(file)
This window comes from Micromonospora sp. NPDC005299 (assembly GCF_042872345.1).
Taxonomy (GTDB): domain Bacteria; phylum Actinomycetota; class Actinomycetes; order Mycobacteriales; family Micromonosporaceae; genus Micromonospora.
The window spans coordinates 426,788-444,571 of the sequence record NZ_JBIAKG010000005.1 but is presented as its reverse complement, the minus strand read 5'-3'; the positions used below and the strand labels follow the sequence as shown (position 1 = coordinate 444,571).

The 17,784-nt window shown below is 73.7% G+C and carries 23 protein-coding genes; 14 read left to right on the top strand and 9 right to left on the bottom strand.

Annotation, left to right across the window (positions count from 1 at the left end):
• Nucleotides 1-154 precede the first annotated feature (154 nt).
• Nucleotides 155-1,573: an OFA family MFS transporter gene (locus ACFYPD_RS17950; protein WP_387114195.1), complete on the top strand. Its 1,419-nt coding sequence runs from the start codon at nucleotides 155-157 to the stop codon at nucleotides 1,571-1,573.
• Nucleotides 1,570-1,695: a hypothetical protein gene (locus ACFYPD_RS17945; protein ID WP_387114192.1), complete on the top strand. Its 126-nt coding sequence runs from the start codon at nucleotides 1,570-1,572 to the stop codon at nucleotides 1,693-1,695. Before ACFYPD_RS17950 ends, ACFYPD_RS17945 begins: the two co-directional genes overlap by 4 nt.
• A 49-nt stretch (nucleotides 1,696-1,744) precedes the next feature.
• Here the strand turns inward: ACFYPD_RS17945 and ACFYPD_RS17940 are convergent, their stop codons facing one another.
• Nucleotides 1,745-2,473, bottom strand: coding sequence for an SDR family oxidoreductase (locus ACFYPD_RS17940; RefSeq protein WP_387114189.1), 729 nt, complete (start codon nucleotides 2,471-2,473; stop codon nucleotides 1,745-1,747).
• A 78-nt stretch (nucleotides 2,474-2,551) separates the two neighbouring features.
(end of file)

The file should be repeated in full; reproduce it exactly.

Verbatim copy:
This window comes from Micromonospora sp. NPDC005299 (assembly GCF_042872345.1).
Taxonomy (GTDB): domain Bacteria; phylum Actinomycetota; class Actinomycetes; order Mycobacteriales; family Micromonosporaceae; genus Micromonospora.
The window spans coordinates 426,788-444,571 of the sequence record NZ_JBIAKG010000005.1 but is presented as its reverse complement, the minus strand read 5'-3'; the positions used below and the strand labels follow the sequence as shown (position 1 = coordinate 444,571).

The 17,784-nt window shown below is 73.7% G+C and carries 23 protein-coding genes; 14 read left to right on the top strand and 9 right to left on the bottom strand.

Annotation, left to right across the window (positions count from 1 at the left end):
• Nucleotides 1-154 precede the first annotated feature (154 nt).
• Nucleotides 155-1,573: an OFA family MFS transporter gene (locus ACFYPD_RS17950; protein WP_387114195.1), complete on the top strand. Its 1,419-nt coding sequence runs from the start codon at nucleotides 155-157 to the stop codon at nucleotides 1,571-1,573.
• Nucleotides 1,570-1,695: a hypothetical protein gene (locus ACFYPD_RS17945; protein ID WP_387114192.1), complete on the top strand. Its 126-nt coding sequence runs from the start codon at nucleotides 1,570-1,572 to the stop codon at nucleotides 1,693-1,695. Before ACFYPD_RS17950 ends, ACFYPD_RS17945 begins: the two co-directional genes overlap by 4 nt.
• A 49-nt stretch (nucleotides 1,696-1,744) precedes the next feature.
• Here the strand turns inward: ACFYPD_RS17945 and ACFYPD_RS17940 are convergent, their stop codons facing one another.
• Nucleotides 1,745-2,473, bottom strand: coding sequence for an SDR family oxidoreductase (locus ACFYPD_RS17940; RefSeq protein WP_387114189.1), 729 nt, complete (start codon nucleotides 2,471-2,473; stop codon nucleotides 1,745-1,747).
• A 78-nt stretch (nucleotides 2,474-2,551) separates the two neighbouring features.